Last Updated on April 1, 2021 by Jenny Pena
In last week’s post I gave you 5 rules I use when decluttering. (Read it here.)
But I didn’t really go into the whole back story of how we developed this lifestyle, it was real long and now look! I have to split it up again! So here goes: the 5 countries we have lived and how we have adapted each and every time. Plus a few more mindset shifts than the previous post. This will be Part 1 and cover our shift from Miami to Panama since that was the big one!
Where it all began.
I am going to start from where I moved into my husband’s apartment in Miami.
It was his Grandmother’s home and after her passing he moved in. After we got married and decided to stay in Miami, I moved into his home…a man cave!
Literally blackout curtains never pulled back, years of stored clothes in plastic bins, with socks never matched and sorted. You know, an OCD person’s dream! *insert sarcastic eye-roll* Plus little trinkets that take up space in an already too-tiny-home. It needed help. So began our nesting. Oh because I forgot to add, one week after I moved in, one month after we got married, I was pregnant!
Nesting in our little one bedroom, one bathroom, tiny patio apartment meant letting go of quite a few things, and adding even less than we got rid of. I actually didn’t want him to get rid of his stand up bass, nor his surfboard. But remember RULE #5 in my last post? Yep USE IT OR LOSE IT! So bye bye!
Then came organizing.
Because stackin stuff into the closet, umm, well have you heard the proverb “el flojo trabaja doble”?
Meaning, the lazy work double. As in, your laziness will cost you double the work. In our case, stacking stuff into the closet, instead of getting rid of it or organizing properly, will cause the ENTIRE closet structure to collapse. And so it did, and so we worked double.
Therein lies RULE #4 REDUCE SENTIMENTAL VALUE: don’t keep stuff just because so-n-so gave it to you, or it reminds you of this-or-that. Gift it, sell it, toss it. DONE!
Adding baby to the picture meant we got rid of stuff and added even fewer things. Like getting rid of rocky, unstable furniture, glass, chairs, etc. Instead we added a few rugs, more cushions, and baby eco chair, to name a few. And yet, life as we knew it was about to change…and fast!
We have written about our move and why and all in a different post. I will keep the focus mainly on how our minimalist mindset helped us transition smoothly from place to place.
What did our space and life look like in Miami???
Our first move out of the States and truly a fresh start.
We condensed our personal belongings to about 6 bags. One for our clothing and books. One for our accessories we truly could not leave behind. And one suitcase for Jasmin’s things. Plus a few small bags for our personal belongings we needed on us at all times. We did all this in less than 2 weeks! How? We had already reduced so much of our belongings that it was just THAT much easier to jump into our dreams of leaving the States and being citizens of the world.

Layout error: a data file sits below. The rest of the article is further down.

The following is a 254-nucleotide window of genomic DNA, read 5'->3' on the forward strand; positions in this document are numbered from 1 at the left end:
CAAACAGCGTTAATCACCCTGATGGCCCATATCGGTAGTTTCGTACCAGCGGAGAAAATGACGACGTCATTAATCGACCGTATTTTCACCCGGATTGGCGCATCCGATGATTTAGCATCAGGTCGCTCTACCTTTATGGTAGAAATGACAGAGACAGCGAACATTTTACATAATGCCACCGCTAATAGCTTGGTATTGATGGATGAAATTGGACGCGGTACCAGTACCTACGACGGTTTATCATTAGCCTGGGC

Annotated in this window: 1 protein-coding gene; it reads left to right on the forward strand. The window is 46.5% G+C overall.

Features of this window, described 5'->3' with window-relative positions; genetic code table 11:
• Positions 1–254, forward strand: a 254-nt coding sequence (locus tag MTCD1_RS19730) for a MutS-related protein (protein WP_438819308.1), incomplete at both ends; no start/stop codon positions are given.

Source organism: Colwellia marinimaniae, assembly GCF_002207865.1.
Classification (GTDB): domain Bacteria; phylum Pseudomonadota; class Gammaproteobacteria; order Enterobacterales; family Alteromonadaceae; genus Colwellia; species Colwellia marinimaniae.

This is where RULE #3 INVOLE YOUR CHILDREN got started. Even though Jasmin was only 2, I asked her which book she wanted to keep, which toys she wanted to take our gift, and a few of her fave outfits. And I explained to her where the rest was going. To drop boxes, friends, and family. As I write this she will be almost 9 now and I have to actually get her to stop giving certain things away, oops def throwing rule #4 out the window, eek. But please don’t gift things your grandma’s gave to you whom we never get to see girl!
Our space in Panama was included as a teacher’s benefit but let me tell you, it was truly a tiny home. It was a room with a table, a bed, a closet, and a bathroom. A room smaller than our bedroom in Miami! And the outdoor kitchen was a shared space with a few others workers on the property. Downsize much? But it was our favorite spot to live thus far! Imagine? This is where I learned that wearing the same 5 outfits is totally perfect. Wearing a bathing stuif for half the day is even better. Not showering because we basically been wet the whole day was a fact of life. Riding horses, walking to waterfalls, surfing/getting pummeled by waves, and walking barefoot was 90% of our life in Panama. A complete reset from life as we knew it in the US. My husband went from 80% stressful life down to 30%! We got paid about $1,700 between the two us and were still even able to save enough to buy us flights to visit our family in Colombia and then flights back to Miami before our move to UAE.
Before we moved backed to Miami we gave away most of our belongings, even a suitcase! We didn’t trash anything, sold our beloved surfboards, gave away things Jas had grown out of, skirts that took up space, and downsized once again in preparation for our 4 months stay in Miami with my in-laws and growing our family to 5!
Want to see what life in Panama looked like?
Look out for Part 2!
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